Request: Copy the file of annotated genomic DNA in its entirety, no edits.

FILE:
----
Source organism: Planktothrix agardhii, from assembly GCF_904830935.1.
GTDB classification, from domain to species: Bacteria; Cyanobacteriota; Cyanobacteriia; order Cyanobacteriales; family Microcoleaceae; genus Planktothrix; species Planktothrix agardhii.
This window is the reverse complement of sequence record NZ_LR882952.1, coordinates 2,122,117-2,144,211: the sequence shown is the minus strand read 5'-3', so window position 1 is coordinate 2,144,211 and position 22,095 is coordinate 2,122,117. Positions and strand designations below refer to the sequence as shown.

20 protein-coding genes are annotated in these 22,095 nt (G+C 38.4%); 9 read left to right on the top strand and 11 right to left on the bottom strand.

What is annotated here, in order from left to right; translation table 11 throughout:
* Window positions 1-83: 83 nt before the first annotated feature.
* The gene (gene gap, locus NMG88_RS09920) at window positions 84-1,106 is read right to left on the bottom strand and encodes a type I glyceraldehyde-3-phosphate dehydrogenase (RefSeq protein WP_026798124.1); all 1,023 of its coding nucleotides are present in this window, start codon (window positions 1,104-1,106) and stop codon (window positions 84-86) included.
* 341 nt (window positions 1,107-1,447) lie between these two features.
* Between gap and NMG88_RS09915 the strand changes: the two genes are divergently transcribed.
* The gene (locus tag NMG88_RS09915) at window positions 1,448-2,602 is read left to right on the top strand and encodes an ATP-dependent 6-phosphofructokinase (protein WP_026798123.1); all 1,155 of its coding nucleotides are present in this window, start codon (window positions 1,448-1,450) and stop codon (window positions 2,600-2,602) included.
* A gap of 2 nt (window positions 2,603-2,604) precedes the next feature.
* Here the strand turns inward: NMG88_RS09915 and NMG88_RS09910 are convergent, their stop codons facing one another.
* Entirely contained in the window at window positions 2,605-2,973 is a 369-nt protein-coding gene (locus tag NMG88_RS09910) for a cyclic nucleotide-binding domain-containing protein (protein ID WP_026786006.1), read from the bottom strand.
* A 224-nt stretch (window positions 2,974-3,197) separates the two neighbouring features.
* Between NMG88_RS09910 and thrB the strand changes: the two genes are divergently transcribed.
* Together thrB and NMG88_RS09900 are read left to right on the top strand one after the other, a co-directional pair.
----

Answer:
Source organism: Planktothrix agardhii, from assembly GCF_904830935.1.
GTDB classification, from domain to species: Bacteria; Cyanobacteriota; Cyanobacteriia; order Cyanobacteriales; family Microcoleaceae; genus Planktothrix; species Planktothrix agardhii.
This window is the reverse complement of sequence record NZ_LR882952.1, coordinates 2,122,117-2,144,211: the sequence shown is the minus strand read 5'-3', so window position 1 is coordinate 2,144,211 and position 22,095 is coordinate 2,122,117. Positions and strand designations below refer to the sequence as shown.

20 protein-coding genes are annotated in these 22,095 nt (G+C 38.4%); 9 read left to right on the top strand and 11 right to left on the bottom strand.

What is annotated here, in order from left to right; translation table 11 throughout:
* Window positions 1-83: 83 nt before the first annotated feature.
* The gene (gene gap, locus NMG88_RS09920) at window positions 84-1,106 is read right to left on the bottom strand and encodes a type I glyceraldehyde-3-phosphate dehydrogenase (RefSeq protein WP_026798124.1); all 1,023 of its coding nucleotides are present in this window, start codon (window positions 1,104-1,106) and stop codon (window positions 84-86) included.
* 341 nt (window positions 1,107-1,447) lie between these two features.
* Between gap and NMG88_RS09915 the strand changes: the two genes are divergently transcribed.
* The gene (locus tag NMG88_RS09915) at window positions 1,448-2,602 is read left to right on the top strand and encodes an ATP-dependent 6-phosphofructokinase (protein WP_026798123.1); all 1,155 of its coding nucleotides are present in this window, start codon (window positions 1,448-1,450) and stop codon (window positions 2,600-2,602) included.
* A gap of 2 nt (window positions 2,603-2,604) precedes the next feature.
* Here the strand turns inward: NMG88_RS09915 and NMG88_RS09910 are convergent, their stop codons facing one another.
* Entirely contained in the window at window positions 2,605-2,973 is a 369-nt protein-coding gene (locus tag NMG88_RS09910) for a cyclic nucleotide-binding domain-containing protein (protein ID WP_026786006.1), read from the bottom strand.
* A 224-nt stretch (window positions 2,974-3,197) separates the two neighbouring features.
* Between NMG88_RS09910 and thrB the strand changes: the two genes are divergently transcribed.
* Together thrB and NMG88_RS09900 are read left to right on the top strand one after the other, a co-directional pair.